FreakAngels is an ongoing sci-fi/steampunk comic by Warren Ellis, syndicated online for free in weekly, six-page installments. It was begun in February of 2008, and I’ve been following it since then (I think I first saw it publicized on Coilhouse, my favorite blog). It follows the adventures of a group of young psychics who’ve dubbed themselves the FreakAngels, and hold down a corner in a Thames-inundated London.
It’s variously a futuristic survival story and a character-based drama, with a cast of somewhat cliché (one of the characters is basically a clone of Delirium from Neil Gaiman’s Sandman; unsurprisingly, she seems to be the fan favorite) but likable protagonists. The cool, clean art, by Paul Duffield and a team of colorists, tends to be shaky anatomically speaking – noodle fingers are frequently in evidence – but the characters are attractively drawn and the backgrounds are very satisfyingly detailed, especially when it comes to architecture. If some of the FreakAngels’ outfits (and hair colors) are somewhat improbable given their living circumstances… can’t have steampunk without fun clothes. It’s also clear that Ellis has put a good amount of thought into his characters’ survival strategies, so it’s fun to see their efforts at scavenging and rebuilding society via a mix of past and present technology – steampower and solar panels have both come into play.
All in all, FreakAngels will probably appeal to fans of Firefly and similar tales of scrappy, foul-mouthed, hyper-competent, and-therefore-you-must-love-us families thrown together by circumstance. (I personally have mixed feelings about that particular formula as perfected/beaten to death by Joss Whedon, but clearly am susceptible to the charm anyway.)
I suspect I might be hooked in part because of the method of delivery – getting my FreakAngels story kick is a fun way to start a Friday. Print collections are also being issued as the comic goes on.
Date Read: 7.4.07
Book From: Borders piracy
M is for Magic is a collection of short stories written for children. I had been eagerly anticipating the publication of this collection because I find Gaiman’s writing tends to come across warmer and his characters more relatable in his children works (Coraline, Wolves in the Walls, etc.).
I am sorry to say that this collection was sorely disappointing. First of all, I had already seen about half of these stories in other collections, for example, “Troll Bridge”– for the third time– and “Sunbird”. The first story in the collection, “The Case of The Four And Twenty Blackbirds”, was abysmal. It literally hurt me to read it. It was incredibly contrived, and each paragraph seemed to end with a terribly joke or pun. To top it off, the story was also filled with sexual innuendos written in a childish manner, a clear attempt to transcend the boundaries of the age bracket of the genre through clever humor. I couldn’t believe I was actually reading children’s literature or Gaiman’s work for that matter.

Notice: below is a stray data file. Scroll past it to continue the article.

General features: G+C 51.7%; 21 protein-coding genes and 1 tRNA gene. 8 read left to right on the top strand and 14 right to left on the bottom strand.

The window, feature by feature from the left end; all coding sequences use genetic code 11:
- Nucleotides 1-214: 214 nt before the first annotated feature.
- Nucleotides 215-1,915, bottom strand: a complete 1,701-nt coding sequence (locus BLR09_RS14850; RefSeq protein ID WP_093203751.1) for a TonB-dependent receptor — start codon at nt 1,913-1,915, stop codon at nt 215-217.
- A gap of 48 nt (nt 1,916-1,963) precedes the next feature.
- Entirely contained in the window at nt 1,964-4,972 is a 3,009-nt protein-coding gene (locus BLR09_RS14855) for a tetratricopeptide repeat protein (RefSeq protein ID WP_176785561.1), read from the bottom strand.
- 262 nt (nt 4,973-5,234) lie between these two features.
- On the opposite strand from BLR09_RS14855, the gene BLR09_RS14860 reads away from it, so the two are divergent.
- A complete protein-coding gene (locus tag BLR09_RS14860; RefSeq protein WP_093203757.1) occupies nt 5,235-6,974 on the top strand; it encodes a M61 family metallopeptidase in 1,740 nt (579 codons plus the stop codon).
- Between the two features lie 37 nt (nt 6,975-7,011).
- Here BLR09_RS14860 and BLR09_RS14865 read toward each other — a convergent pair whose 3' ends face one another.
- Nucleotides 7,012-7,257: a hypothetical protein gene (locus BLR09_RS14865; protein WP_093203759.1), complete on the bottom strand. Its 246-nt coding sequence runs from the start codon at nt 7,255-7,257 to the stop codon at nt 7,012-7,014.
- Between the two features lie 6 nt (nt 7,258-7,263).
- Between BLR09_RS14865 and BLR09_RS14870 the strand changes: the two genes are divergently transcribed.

“The Case of The Four And Twenty Blackbirds” certainly spoiled the rest of the collection for me. There was no spark and nothing remarkable in the rest of M is for Magic. Despite the overall lackluster appeal of this collection, I still have great respect for Neil Gaiman and am still looking forward to his new works.
Date Read: 6.1.09
Book From: Personal collection (purchased via BetterWorld Books)
100 Vicious Little Vampire Stories (ed. Robert Weinberg, Stefan Dziemianowicz, & Martin Greenberg) and I have a history that, like its title, is long and sordid. I first found a battered paperback copy on my fifth-grade teacher’s bookshelf and brought it home with eager trepidation. After reading two or three stories, I got so scared that I brought it back to school and put it back on the shelf. Then, in my typical fashion, I furtively picked it up back off the shelf about a month later and, over the course of the next three or so months, methodically scared myself to death on a regular basis. A++ judgment abilities, as always.
Several of the stories stuck in my head very firmly, and in high school I actually fantasized several times about sneaking back into my middle school expressly to steal my teacher’s copy for keeps. (Yeah, I need better hobbies. But what was the probability of anyone but me reading a book like that anyway?) So egged on by niggling remembrances of moonlit magnolias and glasses full of blood imbibed at spas, I finally ordered a copy of my own (no dust jacket, sigh) from BetterWorld Books this past winter, although I knew that the majority of the book was probably dreck. Continue reading 100 Vicious Little Vampire Stories, ed. Robert Weinberg (1995) E